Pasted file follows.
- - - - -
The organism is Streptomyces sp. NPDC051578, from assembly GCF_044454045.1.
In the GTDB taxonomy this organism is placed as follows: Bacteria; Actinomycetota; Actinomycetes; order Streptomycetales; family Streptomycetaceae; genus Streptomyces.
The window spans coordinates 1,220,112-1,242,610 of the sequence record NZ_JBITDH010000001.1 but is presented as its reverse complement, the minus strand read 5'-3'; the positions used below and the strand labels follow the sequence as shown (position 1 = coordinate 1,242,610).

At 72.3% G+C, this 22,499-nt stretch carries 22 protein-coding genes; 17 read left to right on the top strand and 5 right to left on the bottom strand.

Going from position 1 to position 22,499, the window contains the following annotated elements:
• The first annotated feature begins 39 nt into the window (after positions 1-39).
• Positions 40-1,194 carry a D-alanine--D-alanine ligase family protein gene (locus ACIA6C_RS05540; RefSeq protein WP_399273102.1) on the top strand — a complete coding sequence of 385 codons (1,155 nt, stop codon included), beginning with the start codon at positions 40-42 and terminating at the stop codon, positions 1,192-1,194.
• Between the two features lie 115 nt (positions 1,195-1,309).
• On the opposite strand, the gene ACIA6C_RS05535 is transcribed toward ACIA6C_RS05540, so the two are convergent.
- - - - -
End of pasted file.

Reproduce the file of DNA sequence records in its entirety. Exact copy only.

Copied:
The organism is Streptomyces sp. NPDC051578, from assembly GCF_044454045.1.
In the GTDB taxonomy this organism is placed as follows: Bacteria; Actinomycetota; Actinomycetes; order Streptomycetales; family Streptomycetaceae; genus Streptomyces.
The window spans coordinates 1,220,112-1,242,610 of the sequence record NZ_JBITDH010000001.1 but is presented as its reverse complement, the minus strand read 5'-3'; the positions used below and the strand labels follow the sequence as shown (position 1 = coordinate 1,242,610).

At 72.3% G+C, this 22,499-nt stretch carries 22 protein-coding genes; 17 read left to right on the top strand and 5 right to left on the bottom strand.

Going from position 1 to position 22,499, the window contains the following annotated elements:
• The first annotated feature begins 39 nt into the window (after positions 1-39).
• Positions 40-1,194 carry a D-alanine--D-alanine ligase family protein gene (locus ACIA6C_RS05540; RefSeq protein WP_399273102.1) on the top strand — a complete coding sequence of 385 codons (1,155 nt, stop codon included), beginning with the start codon at positions 40-42 and terminating at the stop codon, positions 1,192-1,194.
• Between the two features lie 115 nt (positions 1,195-1,309).
• On the opposite strand, the gene ACIA6C_RS05535 is transcribed toward ACIA6C_RS05540, so the two are convergent.